District to a Third Residence District not only the 32 undeveloped acres involved in the proposed apartment house project but also the two tracts owned by the City of Newark, consisting of the Almshouse tract and the Convalescent Hospital tract. (See map Exhibit D-3 and the amending ordinance which is Schedule "B" attached to the "Complaint in Lieu of Certiorari.") It may well be assumed that by including in the change the two city-owned parcels of about 15 acres, the Commissioners intended to evidence their judgment that not only are the 32 acres owned by the Fairmount appropriate for apartment house construction but also the City's own retained 15 acres, if and when it should be the policy of the City to move those institutions elsewhere. Already there has been discussion in the public press of the City building a new hospital elsewhere in Newark and integrating therewith a convalescent hospital in lieu of the one at Ivy Hill.

It should also be observed that the restriction contained in the deed from the City to Fairmount was not fully waived, released or modified by the resolution of November 2, 1949, but only in a limited way. The resolution expressly states that the action is taken "so as to permit the erection of buildings for multiple dwellings and apartment houses," and that the resolution is adopted upon the undertaking of the owner that any apartment house or houses erected upon the lands will conform to the following restrictions, viz.:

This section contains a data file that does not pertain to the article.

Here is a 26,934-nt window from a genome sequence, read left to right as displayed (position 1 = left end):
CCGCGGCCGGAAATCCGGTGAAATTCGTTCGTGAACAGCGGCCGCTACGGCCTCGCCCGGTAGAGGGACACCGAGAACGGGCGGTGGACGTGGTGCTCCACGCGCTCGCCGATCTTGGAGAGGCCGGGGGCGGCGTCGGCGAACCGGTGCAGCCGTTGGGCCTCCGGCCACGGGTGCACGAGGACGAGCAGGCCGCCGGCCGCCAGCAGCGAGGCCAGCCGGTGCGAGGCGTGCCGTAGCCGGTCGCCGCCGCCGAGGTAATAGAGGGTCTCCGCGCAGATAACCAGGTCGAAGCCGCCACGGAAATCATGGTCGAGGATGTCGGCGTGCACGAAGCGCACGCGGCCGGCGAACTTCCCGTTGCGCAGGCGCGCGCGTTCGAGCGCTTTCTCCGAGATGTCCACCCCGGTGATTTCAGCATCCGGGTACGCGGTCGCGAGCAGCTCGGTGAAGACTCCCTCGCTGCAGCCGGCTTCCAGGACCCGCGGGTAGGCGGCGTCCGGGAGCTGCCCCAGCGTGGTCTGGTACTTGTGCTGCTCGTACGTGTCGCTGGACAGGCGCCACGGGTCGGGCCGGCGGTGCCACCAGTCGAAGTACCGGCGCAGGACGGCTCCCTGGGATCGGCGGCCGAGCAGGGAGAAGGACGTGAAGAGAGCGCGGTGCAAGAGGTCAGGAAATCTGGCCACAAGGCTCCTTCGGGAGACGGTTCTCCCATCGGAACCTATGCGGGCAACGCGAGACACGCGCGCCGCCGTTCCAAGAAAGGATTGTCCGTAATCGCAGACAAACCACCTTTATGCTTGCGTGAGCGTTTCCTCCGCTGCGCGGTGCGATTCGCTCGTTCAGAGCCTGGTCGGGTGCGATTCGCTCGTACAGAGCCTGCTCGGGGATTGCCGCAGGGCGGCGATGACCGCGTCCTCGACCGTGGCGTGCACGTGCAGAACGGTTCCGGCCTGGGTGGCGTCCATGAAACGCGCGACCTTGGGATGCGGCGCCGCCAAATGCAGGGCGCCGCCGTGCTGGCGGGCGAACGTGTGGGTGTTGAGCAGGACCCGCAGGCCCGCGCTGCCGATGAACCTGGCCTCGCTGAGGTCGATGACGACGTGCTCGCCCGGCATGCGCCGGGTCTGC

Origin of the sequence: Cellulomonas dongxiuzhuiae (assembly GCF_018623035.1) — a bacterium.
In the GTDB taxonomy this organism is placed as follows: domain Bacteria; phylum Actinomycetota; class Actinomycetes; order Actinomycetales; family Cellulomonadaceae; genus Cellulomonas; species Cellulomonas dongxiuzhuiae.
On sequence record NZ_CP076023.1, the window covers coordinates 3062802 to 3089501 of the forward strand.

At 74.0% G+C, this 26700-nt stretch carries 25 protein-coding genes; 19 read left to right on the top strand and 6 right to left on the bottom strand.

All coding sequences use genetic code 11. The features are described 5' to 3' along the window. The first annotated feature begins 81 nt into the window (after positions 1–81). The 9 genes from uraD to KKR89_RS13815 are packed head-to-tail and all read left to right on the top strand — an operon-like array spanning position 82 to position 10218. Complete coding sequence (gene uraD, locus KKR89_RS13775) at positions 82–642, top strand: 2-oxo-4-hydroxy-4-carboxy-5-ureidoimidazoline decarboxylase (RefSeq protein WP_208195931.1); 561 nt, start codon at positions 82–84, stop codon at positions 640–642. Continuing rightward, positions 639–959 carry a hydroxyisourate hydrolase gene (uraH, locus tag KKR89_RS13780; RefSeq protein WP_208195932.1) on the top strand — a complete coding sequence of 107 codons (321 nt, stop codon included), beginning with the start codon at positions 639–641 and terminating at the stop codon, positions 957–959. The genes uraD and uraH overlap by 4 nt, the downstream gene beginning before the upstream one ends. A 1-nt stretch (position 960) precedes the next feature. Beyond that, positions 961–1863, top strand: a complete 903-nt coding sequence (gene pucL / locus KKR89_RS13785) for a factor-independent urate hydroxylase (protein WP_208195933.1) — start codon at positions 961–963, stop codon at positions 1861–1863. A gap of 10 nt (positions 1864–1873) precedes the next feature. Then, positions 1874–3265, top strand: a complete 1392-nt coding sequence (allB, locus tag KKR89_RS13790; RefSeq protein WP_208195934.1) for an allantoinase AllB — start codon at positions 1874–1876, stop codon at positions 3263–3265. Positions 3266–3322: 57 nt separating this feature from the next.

1. No such building or structure will be erected nearer than fifty feet from the line of Irvington Avenue and from the line of Mt. Vernon Place (the only two streets upon which said acreage fronts).

2. The aggregate coverage of all such apartment houses (exclusive of garages) will not exceed in area 17% of the total area of the above described premises.

3. In addition to 1 and 2 aforesaid, the owner will render available to the Public Service Coordinated Transport land adequate in area and location for use as a loop for its buses, the same to be upon terms (as to each detail) mutually agreeable to the owners and said transportation company.

From the foregoing it is apparent that not only did the City Commission concern itself with the matter of proper

set-back but also with the more important question of the building coverage. The owners are by the terms of the resolution limited to a building coverage of 17% of the total area. That translates itself into a coverage area of 5.44 acres, leaving 83% or 26.56 acres of the vacant land for lawns, playgrounds, approaches, and parking areas. Even this self-imposed limitation was ...